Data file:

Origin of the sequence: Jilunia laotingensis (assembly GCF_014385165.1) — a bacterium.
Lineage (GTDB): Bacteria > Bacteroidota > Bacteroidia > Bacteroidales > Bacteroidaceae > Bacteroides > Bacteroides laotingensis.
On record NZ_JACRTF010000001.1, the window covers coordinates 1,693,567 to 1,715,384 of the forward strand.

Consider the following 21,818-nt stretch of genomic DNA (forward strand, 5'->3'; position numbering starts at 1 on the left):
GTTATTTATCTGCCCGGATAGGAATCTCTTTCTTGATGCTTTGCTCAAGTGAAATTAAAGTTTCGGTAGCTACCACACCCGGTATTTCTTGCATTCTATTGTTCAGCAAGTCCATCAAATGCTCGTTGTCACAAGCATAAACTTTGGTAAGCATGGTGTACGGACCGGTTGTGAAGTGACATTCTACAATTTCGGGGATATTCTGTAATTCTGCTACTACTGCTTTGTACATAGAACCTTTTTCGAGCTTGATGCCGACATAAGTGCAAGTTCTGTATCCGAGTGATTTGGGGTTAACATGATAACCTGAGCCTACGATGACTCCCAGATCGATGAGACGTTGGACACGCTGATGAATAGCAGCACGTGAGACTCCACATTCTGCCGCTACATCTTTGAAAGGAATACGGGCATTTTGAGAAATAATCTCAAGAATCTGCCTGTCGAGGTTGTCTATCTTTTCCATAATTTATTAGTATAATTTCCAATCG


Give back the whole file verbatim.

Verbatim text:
Origin of the sequence: Jilunia laotingensis (assembly GCF_014385165.1) — a bacterium.
Lineage (GTDB): Bacteria > Bacteroidota > Bacteroidia > Bacteroidales > Bacteroidaceae > Bacteroides > Bacteroides laotingensis.
On record NZ_JACRTF010000001.1, the window covers coordinates 1,693,567 to 1,715,384 of the forward strand.

Consider the following 21,818-nt stretch of genomic DNA (forward strand, 5'->3'; position numbering starts at 1 on the left):
GTTATTTATCTGCCCGGATAGGAATCTCTTTCTTGATGCTTTGCTCAAGTGAAATTAAAGTTTCGGTAGCTACCACACCCGGTATTTCTTGCATTCTATTGTTCAGCAAGTCCATCAAATGCTCGTTGTCACAAGCATAAACTTTGGTAAGCATGGTGTACGGACCGGTTGTGAAGTGACATTCTACAATTTCGGGGATATTCTGTAATTCTGCTACTACTGCTTTGTACATAGAACCTTTTTCGAGCTTGATGCCGACATAAGTGCAAGTTCTGTATCCGAGTGATTTGGGGTTAACATGATAACCTGAGCCTACGATGACTCCCAGATCGATGAGACGTTGGACACGCTGATGAATAGCAGCACGTGAGACTCCACATTCTGCCGCTACATCTTTGAAAGGAATACGGGCATTTTGAGAAATAATCTCAAGAATCTGCCTGTCGAGGTTGTCTATCTTTTCCATAATTTATTAGTATAATTTCCAATCG